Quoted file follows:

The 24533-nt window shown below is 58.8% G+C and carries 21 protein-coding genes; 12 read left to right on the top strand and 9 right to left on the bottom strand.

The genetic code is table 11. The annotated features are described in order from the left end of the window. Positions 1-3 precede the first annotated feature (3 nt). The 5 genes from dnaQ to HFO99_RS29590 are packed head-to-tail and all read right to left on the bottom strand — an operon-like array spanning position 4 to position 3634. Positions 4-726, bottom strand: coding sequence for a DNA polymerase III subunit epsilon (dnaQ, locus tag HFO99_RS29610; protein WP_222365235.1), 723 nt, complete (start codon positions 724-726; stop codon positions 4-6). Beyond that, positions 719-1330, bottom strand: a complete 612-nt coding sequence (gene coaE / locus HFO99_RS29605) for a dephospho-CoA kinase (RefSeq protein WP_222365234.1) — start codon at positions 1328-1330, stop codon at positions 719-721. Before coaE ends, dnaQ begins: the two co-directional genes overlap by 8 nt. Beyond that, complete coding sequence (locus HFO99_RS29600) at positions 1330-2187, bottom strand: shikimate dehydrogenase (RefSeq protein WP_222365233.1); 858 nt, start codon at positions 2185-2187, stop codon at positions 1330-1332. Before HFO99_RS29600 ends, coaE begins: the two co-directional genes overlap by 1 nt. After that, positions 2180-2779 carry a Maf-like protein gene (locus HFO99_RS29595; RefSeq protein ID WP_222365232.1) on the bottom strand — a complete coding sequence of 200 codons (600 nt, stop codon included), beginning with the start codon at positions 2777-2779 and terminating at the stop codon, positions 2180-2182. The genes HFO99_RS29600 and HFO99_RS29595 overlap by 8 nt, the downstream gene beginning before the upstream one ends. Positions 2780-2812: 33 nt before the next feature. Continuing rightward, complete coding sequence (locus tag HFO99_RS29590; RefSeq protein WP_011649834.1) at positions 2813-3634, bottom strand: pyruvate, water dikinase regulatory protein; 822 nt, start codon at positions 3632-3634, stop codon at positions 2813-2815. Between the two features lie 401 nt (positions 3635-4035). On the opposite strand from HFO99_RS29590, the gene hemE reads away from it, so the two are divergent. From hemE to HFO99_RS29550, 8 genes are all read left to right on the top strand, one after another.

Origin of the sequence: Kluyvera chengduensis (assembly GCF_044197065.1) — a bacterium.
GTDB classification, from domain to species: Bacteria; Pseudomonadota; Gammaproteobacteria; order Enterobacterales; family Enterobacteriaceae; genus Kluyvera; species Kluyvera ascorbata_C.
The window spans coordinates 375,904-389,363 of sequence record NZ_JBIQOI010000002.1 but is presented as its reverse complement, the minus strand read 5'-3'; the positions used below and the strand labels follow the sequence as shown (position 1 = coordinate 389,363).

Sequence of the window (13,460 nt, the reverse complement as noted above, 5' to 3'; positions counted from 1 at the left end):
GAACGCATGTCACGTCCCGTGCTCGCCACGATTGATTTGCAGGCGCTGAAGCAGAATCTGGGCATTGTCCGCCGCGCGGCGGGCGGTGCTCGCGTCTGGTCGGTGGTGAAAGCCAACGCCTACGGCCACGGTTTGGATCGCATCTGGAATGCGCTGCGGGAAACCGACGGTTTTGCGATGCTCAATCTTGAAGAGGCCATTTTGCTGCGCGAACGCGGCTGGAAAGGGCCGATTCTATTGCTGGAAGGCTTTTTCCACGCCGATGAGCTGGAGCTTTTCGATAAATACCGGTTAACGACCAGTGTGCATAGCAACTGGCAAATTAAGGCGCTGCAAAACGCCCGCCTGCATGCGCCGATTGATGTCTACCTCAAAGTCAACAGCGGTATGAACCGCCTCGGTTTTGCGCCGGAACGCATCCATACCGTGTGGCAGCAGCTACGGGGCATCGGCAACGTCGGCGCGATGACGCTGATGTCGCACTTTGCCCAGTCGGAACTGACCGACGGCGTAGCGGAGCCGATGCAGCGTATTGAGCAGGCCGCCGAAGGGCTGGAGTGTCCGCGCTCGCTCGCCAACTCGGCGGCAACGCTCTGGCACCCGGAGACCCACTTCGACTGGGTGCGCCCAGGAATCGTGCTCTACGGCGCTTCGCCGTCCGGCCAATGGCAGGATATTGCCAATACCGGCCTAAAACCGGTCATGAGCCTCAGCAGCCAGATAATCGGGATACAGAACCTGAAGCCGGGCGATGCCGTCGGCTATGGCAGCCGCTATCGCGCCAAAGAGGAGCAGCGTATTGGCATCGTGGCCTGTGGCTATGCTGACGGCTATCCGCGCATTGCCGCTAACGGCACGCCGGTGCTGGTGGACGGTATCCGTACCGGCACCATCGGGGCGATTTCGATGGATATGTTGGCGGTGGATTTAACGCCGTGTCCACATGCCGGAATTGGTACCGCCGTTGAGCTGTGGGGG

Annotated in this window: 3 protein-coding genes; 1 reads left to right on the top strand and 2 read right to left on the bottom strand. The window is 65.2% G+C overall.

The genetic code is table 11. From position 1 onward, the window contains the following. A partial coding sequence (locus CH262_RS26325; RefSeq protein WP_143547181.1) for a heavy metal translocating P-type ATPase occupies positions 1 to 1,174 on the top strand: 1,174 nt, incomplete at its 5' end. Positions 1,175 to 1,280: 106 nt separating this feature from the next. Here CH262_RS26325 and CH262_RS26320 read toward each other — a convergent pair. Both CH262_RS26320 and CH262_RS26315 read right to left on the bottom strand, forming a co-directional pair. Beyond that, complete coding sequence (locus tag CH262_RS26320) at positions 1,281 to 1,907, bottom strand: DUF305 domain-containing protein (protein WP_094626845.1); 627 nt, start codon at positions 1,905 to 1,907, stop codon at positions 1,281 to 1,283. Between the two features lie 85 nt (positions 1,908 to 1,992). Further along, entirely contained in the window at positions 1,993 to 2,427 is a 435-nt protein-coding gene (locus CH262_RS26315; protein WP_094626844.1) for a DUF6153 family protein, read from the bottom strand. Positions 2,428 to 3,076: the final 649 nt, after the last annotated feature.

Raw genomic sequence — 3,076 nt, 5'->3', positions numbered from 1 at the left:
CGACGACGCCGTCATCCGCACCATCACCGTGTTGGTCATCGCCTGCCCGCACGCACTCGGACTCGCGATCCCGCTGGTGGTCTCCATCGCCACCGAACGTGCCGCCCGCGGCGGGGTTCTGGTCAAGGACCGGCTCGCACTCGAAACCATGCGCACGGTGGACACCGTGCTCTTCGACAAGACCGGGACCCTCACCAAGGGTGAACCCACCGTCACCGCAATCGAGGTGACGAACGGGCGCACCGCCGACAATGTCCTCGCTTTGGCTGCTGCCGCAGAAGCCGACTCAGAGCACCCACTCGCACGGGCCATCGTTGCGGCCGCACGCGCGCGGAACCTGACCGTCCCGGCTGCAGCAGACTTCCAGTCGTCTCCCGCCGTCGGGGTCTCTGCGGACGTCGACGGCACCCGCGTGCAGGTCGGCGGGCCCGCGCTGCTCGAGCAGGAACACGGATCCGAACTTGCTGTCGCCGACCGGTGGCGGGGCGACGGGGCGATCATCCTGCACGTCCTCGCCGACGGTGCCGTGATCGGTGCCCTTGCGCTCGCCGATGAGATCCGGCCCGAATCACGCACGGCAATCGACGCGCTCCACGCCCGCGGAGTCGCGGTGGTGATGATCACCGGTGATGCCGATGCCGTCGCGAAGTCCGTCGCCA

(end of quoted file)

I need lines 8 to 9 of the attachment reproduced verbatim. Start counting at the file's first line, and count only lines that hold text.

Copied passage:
Annotated in this window: 3 protein-coding genes; 1 reads left to right on the top strand and 2 read right to left on the bottom strand. The window is 65.2% G+C overall.

The genetic code is table 11. From position 1 onward, the window contains the following. A partial coding sequence (locus CH262_RS26325; RefSeq protein WP_143547181.1) for a heavy metal translocating P-type ATPase occupies positions 1 to 1,174 on the top strand: 1,174 nt, incomplete at its 5' end. Positions 1,175 to 1,280: 106 nt separating this feature from the next. Here CH262_RS26325 and CH262_RS26320 read toward each other — a convergent pair. Both CH262_RS26320 and CH262_RS26315 read right to left on the bottom strand, forming a co-directional pair. Beyond that, complete coding sequence (locus tag CH262_RS26320) at positions 1,281 to 1,907, bottom strand: DUF305 domain-containing protein (protein WP_094626845.1); 627 nt, start codon at positions 1,905 to 1,907, stop codon at positions 1,281 to 1,283. Between the two features lie 85 nt (positions 1,908 to 1,992). Further along, entirely contained in the window at positions 1,993 to 2,427 is a 435-nt protein-coding gene (locus CH262_RS26315; protein WP_094626844.1) for a DUF6153 family protein, read from the bottom strand. Positions 2,428 to 3,076: the final 649 nt, after the last annotated feature.